On 🎇like🎆 animations
I enjoy Twitter’s like animation. It’s fun. It’s ‘delightful’.
Yesterday, it felt like a punch in the face —
180 thousand people experienced this:
And 1000 people experienced this:
This is hardly new — over the past 10 years, Twitter has hosted some of the most intense and diverse expressions of emotions on the internet:
“Twitter has been augmenting reality for 10 years. You watch any game, you watch any live event, you watch any political debate, Twitter makes it more interesting, funnier, entertaining.”
In particular, Twitter’s self-characterization as a live, emotion-amplifying platform makes its treatment of nuanced emotions even more important. When we experience events in realtime, our emotions are especially sensitive and easily influenced by the cues and symbols around us.
A bouncy animation alone won’t change any of that — but we live in a world where we’re all coached by social media to acknowledge the importance of a message that’s made an impact upon us.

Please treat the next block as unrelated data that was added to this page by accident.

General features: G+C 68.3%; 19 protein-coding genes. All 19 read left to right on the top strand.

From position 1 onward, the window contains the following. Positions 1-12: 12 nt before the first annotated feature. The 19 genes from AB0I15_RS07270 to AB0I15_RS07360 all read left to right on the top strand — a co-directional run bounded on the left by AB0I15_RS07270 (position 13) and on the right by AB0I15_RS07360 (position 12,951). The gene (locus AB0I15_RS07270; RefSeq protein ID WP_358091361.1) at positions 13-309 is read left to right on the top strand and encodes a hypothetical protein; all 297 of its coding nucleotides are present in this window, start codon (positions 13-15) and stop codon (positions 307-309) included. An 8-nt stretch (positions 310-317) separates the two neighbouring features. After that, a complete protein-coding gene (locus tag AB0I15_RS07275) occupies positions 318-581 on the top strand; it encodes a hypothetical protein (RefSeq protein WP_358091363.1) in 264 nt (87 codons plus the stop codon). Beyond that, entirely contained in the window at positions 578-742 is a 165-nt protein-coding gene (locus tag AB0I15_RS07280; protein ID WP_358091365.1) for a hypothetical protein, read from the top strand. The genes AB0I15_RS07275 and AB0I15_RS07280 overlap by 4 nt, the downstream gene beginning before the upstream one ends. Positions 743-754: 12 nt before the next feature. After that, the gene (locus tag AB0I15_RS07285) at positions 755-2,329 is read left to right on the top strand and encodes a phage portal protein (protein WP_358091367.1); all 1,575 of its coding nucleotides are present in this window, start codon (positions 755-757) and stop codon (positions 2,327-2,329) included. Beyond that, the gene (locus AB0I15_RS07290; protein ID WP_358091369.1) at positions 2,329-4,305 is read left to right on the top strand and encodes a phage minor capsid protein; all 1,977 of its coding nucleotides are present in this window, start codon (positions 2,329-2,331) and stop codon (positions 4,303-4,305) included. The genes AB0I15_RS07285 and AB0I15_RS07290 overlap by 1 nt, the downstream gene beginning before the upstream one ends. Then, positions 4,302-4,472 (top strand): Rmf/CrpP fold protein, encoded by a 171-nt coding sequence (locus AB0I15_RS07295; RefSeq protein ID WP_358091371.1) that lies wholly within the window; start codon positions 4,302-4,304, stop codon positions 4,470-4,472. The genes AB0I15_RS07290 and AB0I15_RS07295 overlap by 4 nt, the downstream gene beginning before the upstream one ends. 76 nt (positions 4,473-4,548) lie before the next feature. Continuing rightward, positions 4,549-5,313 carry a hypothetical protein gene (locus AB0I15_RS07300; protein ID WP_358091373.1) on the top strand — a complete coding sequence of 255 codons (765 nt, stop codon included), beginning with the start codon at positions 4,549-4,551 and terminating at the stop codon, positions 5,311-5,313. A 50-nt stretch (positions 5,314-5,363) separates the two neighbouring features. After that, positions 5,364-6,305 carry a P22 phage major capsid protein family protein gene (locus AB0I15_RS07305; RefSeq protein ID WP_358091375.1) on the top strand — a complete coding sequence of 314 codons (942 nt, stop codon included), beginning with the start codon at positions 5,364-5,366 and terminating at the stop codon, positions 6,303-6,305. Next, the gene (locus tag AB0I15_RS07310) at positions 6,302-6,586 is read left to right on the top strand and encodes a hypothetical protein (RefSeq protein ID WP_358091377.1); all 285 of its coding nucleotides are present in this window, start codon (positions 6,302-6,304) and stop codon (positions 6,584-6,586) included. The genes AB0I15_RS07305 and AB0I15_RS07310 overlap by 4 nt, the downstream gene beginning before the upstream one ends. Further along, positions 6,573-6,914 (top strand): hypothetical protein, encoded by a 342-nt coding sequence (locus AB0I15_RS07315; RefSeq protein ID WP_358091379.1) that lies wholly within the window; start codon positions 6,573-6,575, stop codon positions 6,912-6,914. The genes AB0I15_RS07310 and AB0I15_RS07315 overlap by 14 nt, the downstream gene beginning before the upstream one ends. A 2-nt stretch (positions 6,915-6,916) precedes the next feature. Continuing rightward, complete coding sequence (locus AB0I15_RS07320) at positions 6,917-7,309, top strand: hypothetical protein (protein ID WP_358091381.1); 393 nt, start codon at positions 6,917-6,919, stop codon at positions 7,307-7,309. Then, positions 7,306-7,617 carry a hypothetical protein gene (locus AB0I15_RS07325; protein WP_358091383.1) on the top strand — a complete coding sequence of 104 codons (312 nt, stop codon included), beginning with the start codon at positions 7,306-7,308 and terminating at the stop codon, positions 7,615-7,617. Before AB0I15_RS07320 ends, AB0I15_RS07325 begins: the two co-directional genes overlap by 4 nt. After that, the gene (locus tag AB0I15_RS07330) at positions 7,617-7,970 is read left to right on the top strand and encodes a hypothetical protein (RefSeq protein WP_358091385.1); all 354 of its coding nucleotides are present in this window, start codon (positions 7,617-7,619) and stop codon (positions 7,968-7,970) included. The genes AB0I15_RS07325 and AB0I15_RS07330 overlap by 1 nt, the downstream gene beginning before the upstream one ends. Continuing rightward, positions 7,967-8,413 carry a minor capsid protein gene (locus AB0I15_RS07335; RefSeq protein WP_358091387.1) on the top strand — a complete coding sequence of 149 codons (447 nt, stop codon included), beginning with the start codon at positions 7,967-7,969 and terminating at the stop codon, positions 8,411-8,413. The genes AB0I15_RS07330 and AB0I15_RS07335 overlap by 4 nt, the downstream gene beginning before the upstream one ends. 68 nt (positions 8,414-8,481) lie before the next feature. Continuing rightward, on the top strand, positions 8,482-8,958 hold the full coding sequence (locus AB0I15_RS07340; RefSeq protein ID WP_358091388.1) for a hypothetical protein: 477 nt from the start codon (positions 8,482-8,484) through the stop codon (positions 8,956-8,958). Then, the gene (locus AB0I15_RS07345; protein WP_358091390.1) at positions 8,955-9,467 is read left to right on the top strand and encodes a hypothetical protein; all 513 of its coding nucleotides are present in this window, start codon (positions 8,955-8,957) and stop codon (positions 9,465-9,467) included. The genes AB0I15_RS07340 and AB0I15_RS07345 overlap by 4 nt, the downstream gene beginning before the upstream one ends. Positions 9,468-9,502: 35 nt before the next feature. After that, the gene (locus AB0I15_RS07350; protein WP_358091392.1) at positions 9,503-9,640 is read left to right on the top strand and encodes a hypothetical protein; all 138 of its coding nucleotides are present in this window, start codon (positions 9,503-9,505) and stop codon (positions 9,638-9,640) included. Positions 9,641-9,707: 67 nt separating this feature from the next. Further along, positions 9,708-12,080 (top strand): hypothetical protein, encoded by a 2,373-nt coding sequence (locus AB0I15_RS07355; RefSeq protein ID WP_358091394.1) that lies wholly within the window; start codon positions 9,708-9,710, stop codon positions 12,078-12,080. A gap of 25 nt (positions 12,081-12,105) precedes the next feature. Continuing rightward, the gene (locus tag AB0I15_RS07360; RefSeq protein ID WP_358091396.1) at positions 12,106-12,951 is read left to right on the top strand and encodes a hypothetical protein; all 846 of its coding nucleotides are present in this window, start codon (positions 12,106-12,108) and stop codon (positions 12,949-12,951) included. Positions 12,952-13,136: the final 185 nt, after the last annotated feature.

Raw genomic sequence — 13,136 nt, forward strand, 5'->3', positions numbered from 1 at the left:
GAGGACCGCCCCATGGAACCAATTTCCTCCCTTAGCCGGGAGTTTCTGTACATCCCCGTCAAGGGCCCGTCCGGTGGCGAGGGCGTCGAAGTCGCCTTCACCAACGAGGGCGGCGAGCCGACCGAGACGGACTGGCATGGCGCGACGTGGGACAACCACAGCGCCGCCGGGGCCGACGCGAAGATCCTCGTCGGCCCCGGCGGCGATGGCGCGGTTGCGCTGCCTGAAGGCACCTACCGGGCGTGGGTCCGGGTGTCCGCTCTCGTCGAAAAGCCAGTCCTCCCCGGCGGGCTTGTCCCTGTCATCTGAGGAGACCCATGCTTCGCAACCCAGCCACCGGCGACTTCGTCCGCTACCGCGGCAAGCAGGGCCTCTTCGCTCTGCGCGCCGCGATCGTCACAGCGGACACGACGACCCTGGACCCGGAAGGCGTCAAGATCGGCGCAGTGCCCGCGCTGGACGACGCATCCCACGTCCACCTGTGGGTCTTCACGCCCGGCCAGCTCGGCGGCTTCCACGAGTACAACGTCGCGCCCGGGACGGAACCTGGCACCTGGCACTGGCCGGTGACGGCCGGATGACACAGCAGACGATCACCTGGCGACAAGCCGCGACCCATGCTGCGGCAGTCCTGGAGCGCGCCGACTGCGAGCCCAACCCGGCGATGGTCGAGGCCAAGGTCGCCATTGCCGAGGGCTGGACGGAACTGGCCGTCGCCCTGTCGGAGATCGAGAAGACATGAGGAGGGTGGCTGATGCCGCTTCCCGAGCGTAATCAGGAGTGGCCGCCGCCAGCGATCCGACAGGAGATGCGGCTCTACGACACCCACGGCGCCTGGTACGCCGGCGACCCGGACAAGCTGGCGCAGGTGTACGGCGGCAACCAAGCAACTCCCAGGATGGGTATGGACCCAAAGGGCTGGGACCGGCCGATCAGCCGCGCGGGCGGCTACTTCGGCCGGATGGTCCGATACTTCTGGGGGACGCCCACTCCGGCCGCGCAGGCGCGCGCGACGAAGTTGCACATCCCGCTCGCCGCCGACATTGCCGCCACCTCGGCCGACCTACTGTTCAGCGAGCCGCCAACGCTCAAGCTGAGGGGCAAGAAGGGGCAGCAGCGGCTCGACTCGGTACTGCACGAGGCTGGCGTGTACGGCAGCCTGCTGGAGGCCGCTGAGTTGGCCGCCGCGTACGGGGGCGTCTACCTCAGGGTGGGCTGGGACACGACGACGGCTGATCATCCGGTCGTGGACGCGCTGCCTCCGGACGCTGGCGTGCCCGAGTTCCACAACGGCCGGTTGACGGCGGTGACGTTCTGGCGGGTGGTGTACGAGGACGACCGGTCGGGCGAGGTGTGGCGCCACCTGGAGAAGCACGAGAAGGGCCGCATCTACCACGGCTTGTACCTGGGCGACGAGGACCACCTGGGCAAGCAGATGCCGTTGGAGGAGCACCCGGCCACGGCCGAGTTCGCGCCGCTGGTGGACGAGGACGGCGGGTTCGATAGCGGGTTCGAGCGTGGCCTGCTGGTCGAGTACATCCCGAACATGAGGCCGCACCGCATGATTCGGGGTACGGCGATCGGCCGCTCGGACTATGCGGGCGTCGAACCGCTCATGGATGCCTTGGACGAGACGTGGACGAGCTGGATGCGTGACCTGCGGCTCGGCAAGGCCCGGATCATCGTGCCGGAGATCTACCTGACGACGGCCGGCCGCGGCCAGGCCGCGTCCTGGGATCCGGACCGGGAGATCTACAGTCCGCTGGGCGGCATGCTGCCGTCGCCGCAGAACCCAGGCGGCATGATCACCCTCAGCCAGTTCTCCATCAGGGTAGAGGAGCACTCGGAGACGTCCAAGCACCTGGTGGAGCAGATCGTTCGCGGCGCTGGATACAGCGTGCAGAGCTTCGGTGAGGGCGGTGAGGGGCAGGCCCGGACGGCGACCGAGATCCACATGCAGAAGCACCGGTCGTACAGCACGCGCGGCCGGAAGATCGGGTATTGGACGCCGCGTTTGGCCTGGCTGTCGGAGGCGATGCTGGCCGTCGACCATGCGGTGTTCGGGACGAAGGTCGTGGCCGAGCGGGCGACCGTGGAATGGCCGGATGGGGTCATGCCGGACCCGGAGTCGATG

As designers, we have a responsibility to ensure that when our users do so, such engagement doesn’t feel fundamentally wrong — especially when reduced use of these uncomfortable interactions can bias the network itself into favoring only happy, bouncy, optimistic posts.
What’s the takeaway?
We design interfaces with bright, friendly aesthetics and casual copy to project empathy and form a relationship with our users — to delight. It’s the digital equivalent of a warm, disarming smile. But when these interfaces fail to respond to the mournful moments in our lives, staying rigidly — offensively! — happy and snarky when any human would be sensitive and understanding, this veneer of empathy is ripped away, and we do the worst thing we could to a user — betray their trust.
So, test for the unpleasant. Awkward. Heartbreaking. Devestating. We shy away from these situations ourselves because we don’t enjoy experiencing them, and for that very same reason, we owe it to our users to make our products handle them responsibly, 🎆like🎇 it or not.